Bedfordshire or Beds, an inland county, bounded on the NW by Northampton, on the NE by Huntingdon, on the E by Cambridge, on the SE and S by Herts, and on the SW and W by Bucks. Its greatest length is 36 1/2 miles; its greatest breadth, 22 1/2 miles; its circuit, about 146 miles; and its area, according to the returns furnished by the Ordnance Survey Department, 298,494 acres. The general aspect is diversified and pleasing. The surface in the centre, called the Vale of Bedford, is prevailingly flat and luxuriant; in the SW hilly, a portion of the Chilterns, commanding extensive views; on the flanks of the Vale of Bedford and in the N, hillocky and rolling; and in other parts, a mixture of swells and flats. The chief rivers are the Ouse, the Ivel, the Hiz, the Ousel, and the Lea. The prevailing rocks in the S, up to Houghton-Regis and Barton-in-the-Clay, are chalk; those of a belt about 7 miles broad, east-north-eastward from Eaton-Bray and Leighton-Buzzard, are upper greensand and gault; those of a belt of similar but more irregular breadth immediately N of this, are lower greensand; those of the tracts farther N and NE, including most of the Vale of Bedford, are middle oolite, variously coral rag, calcareous grit, and Oxford clay; and those of a small tract along the Ouse N of Bedford, and of another small tract continuous with this in the extreme NW, are lower oolite, variously forest marble, Bradford clay, and fuller's earth. Chalk, under the name of clunch, is burnt for lime; freestone is found at Tottenhoe; a little ironstone is found; fuller's earth, of economical value, was formerly raised in Aspley-Guise; and a few grains of gold were once obtained at Pulloxhill. Mineral springs occur at Bedford, Bletsoe, Bromham, Clapham, Cranfleld, Milton-Ernest, Odell, and Turvey. The climate is mild and genial.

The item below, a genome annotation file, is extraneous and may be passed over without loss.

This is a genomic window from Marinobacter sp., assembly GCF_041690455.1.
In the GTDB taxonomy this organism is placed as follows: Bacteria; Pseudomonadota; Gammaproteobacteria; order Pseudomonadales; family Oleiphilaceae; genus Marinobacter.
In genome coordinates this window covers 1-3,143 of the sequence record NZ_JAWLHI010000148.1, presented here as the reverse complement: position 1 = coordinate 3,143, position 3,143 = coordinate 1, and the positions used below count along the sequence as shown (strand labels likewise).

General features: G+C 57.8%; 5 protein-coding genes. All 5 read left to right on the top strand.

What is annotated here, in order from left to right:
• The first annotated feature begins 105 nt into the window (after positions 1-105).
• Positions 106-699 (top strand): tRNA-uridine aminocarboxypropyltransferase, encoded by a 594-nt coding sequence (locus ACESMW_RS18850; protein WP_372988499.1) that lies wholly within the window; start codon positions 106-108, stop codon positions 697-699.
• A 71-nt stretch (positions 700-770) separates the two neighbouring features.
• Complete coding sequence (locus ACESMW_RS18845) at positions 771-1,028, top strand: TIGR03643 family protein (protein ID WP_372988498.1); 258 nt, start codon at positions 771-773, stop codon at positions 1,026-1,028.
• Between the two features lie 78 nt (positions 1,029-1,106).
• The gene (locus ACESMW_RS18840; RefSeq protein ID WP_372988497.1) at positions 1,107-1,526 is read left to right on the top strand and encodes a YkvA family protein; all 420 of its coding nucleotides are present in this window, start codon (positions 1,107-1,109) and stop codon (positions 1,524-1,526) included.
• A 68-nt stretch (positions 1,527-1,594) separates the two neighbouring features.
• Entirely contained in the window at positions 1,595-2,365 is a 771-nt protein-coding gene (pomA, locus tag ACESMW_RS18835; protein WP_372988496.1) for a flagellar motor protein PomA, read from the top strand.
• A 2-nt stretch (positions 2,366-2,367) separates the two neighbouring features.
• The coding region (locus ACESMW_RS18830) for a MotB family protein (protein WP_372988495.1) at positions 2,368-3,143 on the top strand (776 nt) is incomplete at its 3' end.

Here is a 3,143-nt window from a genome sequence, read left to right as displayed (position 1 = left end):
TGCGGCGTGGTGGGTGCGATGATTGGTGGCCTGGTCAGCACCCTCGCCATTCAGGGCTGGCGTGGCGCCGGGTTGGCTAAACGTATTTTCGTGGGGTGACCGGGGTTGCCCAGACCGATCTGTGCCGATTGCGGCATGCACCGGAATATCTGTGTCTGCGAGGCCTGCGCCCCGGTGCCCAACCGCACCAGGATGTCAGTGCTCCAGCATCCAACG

The soil is very various and mixed, and occasions diversity of husbandry. A very thin soil lies on most of the chalk hills; a mixed sand prevails from Woburn to the vicinity of Biggleswade; a rich gravelly loam lies along much of the Ouse and the Ivel; and a clayey soil, often very fertile, prevails throughout the Vale of Bedford and the N.
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Places and Parishes in Bedfordshire